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Fanucci wrote in 1602: "Although there have always been Jews who have converted to the Catholic Faith, there has nevertheless been no one proper place where they could be received and receive instruction, but they have always had to go here and there." This may help you understand the name a little better.

This was not in suit with the compassion of Rome, so the head of the Christian Religion, which, "like a loving mother must open her heart to all comers who desire to suckle on her pure milk," brought all the male converts together at S. Giovanni de’ Mercato at the foot of the Capitoline Hill. Paul III also decided to erect a monastery in the Monti district for the women and girls who chose to convert to the Catholic faith. The women were to be baptized, and would not be allowed to leave until they married Christian husbands.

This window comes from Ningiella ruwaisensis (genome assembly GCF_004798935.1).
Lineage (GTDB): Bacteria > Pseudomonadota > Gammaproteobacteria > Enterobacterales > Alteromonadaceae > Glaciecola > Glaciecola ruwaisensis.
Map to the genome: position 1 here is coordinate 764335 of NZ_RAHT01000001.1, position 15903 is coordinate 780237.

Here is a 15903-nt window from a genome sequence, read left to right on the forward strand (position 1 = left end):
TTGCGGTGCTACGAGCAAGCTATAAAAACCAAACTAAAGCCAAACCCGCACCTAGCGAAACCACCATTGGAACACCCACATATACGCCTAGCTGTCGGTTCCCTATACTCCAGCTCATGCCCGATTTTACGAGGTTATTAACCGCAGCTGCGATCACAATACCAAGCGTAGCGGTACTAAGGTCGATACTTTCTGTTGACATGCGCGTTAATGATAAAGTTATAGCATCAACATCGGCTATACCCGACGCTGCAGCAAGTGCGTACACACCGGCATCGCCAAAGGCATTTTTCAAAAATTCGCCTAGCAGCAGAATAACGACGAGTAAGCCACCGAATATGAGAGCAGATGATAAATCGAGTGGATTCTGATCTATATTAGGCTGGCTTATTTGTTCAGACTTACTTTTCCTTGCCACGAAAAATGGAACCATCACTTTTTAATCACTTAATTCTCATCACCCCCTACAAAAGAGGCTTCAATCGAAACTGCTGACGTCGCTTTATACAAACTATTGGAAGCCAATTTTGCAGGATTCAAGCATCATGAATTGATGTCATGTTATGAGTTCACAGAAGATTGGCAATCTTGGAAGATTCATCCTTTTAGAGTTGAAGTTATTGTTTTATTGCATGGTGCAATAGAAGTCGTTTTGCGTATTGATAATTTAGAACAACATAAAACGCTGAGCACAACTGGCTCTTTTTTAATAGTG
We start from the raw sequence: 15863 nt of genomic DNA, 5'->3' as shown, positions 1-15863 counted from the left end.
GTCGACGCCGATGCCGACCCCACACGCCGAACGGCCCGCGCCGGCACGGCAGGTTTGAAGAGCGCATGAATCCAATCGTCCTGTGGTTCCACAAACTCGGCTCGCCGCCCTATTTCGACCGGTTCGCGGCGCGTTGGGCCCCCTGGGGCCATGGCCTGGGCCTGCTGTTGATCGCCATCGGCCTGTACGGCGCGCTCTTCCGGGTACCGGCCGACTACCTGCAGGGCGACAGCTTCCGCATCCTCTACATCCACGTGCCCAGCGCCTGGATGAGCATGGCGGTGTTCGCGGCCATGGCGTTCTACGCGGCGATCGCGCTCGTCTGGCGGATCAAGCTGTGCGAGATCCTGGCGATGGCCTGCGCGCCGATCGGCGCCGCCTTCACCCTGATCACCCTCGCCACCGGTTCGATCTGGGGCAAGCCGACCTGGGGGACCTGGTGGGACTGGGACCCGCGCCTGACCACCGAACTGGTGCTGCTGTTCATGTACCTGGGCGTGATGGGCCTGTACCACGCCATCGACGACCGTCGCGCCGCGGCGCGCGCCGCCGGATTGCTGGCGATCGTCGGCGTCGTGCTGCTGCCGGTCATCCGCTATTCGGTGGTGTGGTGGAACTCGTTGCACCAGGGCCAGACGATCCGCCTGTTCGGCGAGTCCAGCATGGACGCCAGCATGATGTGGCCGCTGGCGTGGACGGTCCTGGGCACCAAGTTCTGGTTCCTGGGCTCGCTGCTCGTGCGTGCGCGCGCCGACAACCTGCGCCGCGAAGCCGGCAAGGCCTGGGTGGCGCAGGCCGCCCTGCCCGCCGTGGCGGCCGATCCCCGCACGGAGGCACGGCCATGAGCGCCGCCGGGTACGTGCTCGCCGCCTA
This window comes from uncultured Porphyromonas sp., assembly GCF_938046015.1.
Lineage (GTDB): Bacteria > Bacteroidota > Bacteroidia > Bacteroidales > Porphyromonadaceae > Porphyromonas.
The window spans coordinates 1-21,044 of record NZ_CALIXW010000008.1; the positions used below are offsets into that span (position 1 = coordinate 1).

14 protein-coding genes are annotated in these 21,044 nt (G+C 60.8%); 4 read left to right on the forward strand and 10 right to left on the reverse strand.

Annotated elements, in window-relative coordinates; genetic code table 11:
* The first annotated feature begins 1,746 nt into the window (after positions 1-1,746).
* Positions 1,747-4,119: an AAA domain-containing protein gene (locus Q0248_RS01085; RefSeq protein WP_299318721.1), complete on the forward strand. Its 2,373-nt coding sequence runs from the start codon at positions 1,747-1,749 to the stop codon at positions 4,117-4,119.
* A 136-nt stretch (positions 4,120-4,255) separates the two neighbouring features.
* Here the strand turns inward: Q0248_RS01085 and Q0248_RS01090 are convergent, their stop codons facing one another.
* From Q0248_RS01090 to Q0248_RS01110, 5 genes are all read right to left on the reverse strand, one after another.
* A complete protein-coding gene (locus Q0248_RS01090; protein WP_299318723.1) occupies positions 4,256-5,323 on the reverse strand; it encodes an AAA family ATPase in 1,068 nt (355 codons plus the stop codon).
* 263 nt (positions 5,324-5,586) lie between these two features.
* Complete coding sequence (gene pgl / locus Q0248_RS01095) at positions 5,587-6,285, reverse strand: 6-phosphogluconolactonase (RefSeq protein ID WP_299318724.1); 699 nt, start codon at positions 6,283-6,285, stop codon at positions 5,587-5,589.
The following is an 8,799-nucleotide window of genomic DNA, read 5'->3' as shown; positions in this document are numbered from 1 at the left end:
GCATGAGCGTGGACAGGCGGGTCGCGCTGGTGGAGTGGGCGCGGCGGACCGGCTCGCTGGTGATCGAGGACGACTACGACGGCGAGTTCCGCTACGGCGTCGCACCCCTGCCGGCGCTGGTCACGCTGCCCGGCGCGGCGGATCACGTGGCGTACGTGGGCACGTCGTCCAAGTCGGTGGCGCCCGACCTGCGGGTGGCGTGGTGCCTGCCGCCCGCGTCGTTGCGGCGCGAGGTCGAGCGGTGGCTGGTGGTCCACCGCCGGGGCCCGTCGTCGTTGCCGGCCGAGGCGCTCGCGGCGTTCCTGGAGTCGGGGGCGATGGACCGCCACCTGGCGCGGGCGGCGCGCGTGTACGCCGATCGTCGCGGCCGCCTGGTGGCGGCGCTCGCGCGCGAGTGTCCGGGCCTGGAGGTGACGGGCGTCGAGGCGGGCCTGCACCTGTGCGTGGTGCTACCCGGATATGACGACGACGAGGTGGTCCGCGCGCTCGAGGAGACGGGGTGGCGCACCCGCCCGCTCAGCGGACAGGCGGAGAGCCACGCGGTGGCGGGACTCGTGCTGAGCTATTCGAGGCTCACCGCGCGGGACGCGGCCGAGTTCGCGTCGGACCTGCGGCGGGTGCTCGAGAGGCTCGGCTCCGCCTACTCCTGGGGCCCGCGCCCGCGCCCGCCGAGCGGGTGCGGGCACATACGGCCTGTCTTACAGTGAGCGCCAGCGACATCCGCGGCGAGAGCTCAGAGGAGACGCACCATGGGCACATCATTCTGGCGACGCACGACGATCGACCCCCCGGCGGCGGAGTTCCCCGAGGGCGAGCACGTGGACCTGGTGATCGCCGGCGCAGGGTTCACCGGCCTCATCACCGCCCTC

The “Convert’s Fountain” therefore served as a place of hope for the reformers of Rome. The fountain was a place of comfort, and sitting beside the tranquil waters a place for reflections as well.